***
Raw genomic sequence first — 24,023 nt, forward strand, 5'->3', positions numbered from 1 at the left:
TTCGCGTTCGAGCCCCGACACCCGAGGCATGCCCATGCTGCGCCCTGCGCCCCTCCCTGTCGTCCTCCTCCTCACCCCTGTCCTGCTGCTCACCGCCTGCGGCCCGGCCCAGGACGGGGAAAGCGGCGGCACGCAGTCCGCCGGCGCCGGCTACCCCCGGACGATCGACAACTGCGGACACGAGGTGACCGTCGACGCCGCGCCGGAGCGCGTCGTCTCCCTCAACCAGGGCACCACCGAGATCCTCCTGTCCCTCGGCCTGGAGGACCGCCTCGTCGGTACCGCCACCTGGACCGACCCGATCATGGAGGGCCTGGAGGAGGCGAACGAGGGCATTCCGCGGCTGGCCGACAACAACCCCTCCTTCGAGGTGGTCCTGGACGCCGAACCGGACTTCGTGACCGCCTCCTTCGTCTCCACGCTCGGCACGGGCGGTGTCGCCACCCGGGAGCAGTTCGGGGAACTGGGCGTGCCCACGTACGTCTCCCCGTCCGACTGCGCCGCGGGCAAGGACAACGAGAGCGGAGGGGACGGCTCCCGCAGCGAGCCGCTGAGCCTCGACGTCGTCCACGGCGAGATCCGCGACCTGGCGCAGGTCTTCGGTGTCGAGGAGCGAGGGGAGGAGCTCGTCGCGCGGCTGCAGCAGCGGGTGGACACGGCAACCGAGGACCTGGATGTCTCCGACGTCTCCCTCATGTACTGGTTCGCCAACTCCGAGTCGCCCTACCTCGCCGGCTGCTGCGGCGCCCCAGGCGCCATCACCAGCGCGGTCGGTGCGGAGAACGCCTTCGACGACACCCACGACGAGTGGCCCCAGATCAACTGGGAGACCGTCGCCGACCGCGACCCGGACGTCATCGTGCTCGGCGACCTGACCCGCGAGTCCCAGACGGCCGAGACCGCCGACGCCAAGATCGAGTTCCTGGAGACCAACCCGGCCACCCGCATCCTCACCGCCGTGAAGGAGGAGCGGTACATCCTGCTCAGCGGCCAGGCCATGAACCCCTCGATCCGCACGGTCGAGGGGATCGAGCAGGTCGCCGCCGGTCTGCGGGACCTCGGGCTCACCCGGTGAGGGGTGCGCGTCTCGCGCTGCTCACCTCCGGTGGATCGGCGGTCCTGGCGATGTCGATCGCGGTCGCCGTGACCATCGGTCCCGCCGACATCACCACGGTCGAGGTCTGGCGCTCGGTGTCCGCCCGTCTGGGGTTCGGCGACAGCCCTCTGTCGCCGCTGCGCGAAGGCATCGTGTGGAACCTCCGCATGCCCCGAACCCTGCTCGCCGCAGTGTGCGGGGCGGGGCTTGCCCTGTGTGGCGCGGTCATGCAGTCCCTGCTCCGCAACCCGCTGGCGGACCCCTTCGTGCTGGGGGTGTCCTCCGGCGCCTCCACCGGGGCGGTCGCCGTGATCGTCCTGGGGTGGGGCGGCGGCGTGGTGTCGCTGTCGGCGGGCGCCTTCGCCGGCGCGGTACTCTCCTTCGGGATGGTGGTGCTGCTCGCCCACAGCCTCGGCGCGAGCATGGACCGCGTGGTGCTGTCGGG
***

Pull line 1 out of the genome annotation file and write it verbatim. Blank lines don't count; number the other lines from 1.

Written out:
Raw genomic sequence first — 24,023 nt, forward strand, 5'->3', positions numbered from 1 at the left: